Home > Book Summary, Quote/Snapshot > Martha Howell: Commerce before Capitalism (Definition of Capitalism)

Martha Howell: Commerce before Capitalism (Definition of Capitalism)

Interesting definition of Capitalism here. Not market production, or trade in a market, that has been present historically since the first human societies. That is to say the market is not what is unique about capitalism, every culture has had market exchange, “take surplus from production and trade it” via a third unit of measure like money. So it is not money either. Capitalism is not market production. People who live by buying and selling or negotiate for people who want to buy and sell are not capitalists, that is not unique to any period of life. There were always active markets and traders. So maybe we should stop using capitalism. Rather in a Marxist sense Capitalism is an attitude, which is production for the purpose of procuring a surplus. C-m-C’ basically. Note the focus on production rather than trade, the industrialist rather than the merchant. “people produce for sale” is the central definition of capitalism. People make things in order to sell them. This is an interesting definition of capitalism that relies on the way people relate to their own labor and the products of that labor. They don’t care what they make, only what they can make to sell. The object is to sell, to make a profit. Howell further says that people are compelled to invest most of the profits in production and the sociopolitical infrastructure that allows them to keep and expand that money. The object of production becomes making more money. It is a world of a certain logic which governs production. Peasants and subsistence agriculturalists and artisans are not capitalists. Ofcourse they go to market, but the purpose is not to produce surplus and profit. Obviously this is an ideal type of Capitalism, even today no one really only produces to profit more and they often spend on personal expenses or for non-profit reasons. But still as an ideal type, this is the logic of capitalism.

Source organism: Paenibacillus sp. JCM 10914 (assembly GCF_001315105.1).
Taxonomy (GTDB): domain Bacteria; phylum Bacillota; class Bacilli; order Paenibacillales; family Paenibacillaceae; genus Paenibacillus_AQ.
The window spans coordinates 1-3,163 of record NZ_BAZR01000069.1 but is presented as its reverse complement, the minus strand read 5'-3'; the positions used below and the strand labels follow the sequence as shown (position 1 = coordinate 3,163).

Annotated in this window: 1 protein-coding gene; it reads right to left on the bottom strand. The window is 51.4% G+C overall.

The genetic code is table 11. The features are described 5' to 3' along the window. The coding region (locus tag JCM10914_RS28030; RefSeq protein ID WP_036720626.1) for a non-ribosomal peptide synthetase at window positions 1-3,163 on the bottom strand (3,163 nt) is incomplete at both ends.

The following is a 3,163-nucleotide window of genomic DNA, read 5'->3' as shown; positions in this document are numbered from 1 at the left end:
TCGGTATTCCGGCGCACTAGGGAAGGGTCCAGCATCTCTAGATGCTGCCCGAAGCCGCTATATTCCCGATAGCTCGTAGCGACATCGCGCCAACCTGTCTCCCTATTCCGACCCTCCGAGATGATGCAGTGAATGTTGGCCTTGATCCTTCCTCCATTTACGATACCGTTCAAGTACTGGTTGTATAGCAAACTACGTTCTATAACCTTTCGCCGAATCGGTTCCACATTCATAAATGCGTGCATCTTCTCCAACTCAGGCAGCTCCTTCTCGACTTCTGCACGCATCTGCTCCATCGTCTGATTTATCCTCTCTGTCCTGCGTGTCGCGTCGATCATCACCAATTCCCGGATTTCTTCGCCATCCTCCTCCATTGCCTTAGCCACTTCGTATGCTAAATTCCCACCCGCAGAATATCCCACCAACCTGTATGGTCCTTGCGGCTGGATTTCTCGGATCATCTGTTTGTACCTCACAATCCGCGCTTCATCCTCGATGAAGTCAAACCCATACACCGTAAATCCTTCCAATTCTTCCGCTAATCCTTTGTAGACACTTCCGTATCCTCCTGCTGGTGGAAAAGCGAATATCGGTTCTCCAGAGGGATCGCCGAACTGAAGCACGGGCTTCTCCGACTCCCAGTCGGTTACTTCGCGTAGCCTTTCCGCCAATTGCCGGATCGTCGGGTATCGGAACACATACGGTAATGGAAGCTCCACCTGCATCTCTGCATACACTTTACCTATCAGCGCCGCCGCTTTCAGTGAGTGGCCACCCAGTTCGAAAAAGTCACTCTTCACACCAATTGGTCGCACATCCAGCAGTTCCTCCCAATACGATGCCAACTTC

Not that the logic of pre-capitalist was irrational, it was a different rationality, The ends were different. The values were different. The relation to property was different. Not everything was for sale. (Almost sounds like Heidegger’s instrumental logic). Relations to land even in Europe were communal, everything on the land was owned in common by a family, or many people who could claim revenue of that land. Because land produces profit perpetually. Land is pretty much priceless.

Capitalism emerges when people start acting by the profit motive.

Moveable objects volatile, can be destroyed or make you a lot of money (like a ship).



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